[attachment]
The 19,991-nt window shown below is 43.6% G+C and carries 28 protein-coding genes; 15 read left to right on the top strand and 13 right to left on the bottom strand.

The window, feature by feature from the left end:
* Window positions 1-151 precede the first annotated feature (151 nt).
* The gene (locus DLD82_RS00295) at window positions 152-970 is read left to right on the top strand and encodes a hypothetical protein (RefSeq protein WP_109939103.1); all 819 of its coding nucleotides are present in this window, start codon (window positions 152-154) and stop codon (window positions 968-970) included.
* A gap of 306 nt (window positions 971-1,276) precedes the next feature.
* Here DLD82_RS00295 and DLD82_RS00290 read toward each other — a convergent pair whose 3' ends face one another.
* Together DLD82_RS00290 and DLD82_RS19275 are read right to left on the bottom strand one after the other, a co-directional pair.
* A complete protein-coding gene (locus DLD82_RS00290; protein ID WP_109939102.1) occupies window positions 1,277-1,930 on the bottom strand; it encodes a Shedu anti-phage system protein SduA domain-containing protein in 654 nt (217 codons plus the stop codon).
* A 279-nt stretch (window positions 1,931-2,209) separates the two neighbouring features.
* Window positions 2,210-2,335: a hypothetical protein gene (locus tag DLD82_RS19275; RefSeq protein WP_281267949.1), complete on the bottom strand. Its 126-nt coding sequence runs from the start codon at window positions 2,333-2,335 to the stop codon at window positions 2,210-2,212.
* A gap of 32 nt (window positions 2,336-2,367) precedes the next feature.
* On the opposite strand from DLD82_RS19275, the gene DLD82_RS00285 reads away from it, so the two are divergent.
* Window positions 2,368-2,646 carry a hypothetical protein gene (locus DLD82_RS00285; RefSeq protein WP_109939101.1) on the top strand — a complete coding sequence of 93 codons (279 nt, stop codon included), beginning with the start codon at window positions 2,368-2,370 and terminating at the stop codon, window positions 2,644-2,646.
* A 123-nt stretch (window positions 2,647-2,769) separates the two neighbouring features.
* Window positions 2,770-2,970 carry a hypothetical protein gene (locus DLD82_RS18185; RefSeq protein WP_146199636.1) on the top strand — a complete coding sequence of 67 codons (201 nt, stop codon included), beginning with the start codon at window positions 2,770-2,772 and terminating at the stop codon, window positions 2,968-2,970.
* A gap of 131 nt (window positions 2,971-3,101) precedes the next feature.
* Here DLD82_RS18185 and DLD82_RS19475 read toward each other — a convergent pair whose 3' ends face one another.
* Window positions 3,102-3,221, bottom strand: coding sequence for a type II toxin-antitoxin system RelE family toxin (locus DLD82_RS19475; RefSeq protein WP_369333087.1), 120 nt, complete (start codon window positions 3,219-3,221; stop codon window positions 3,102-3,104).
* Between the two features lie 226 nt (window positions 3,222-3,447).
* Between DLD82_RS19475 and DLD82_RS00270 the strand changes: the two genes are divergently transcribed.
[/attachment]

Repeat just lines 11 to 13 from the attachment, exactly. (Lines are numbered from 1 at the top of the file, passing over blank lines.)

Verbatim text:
* A gap of 32 nt (window positions 2,336-2,367) precedes the next feature.
* On the opposite strand from DLD82_RS19275, the gene DLD82_RS00285 reads away from it, so the two are divergent.
* Window positions 2,368-2,646 carry a hypothetical protein gene (locus DLD82_RS00285; RefSeq protein WP_109939101.1) on the top strand — a complete coding sequence of 93 codons (279 nt, stop codon included), beginning with the start codon at window positions 2,368-2,370 and terminating at the stop codon, window positions 2,644-2,646.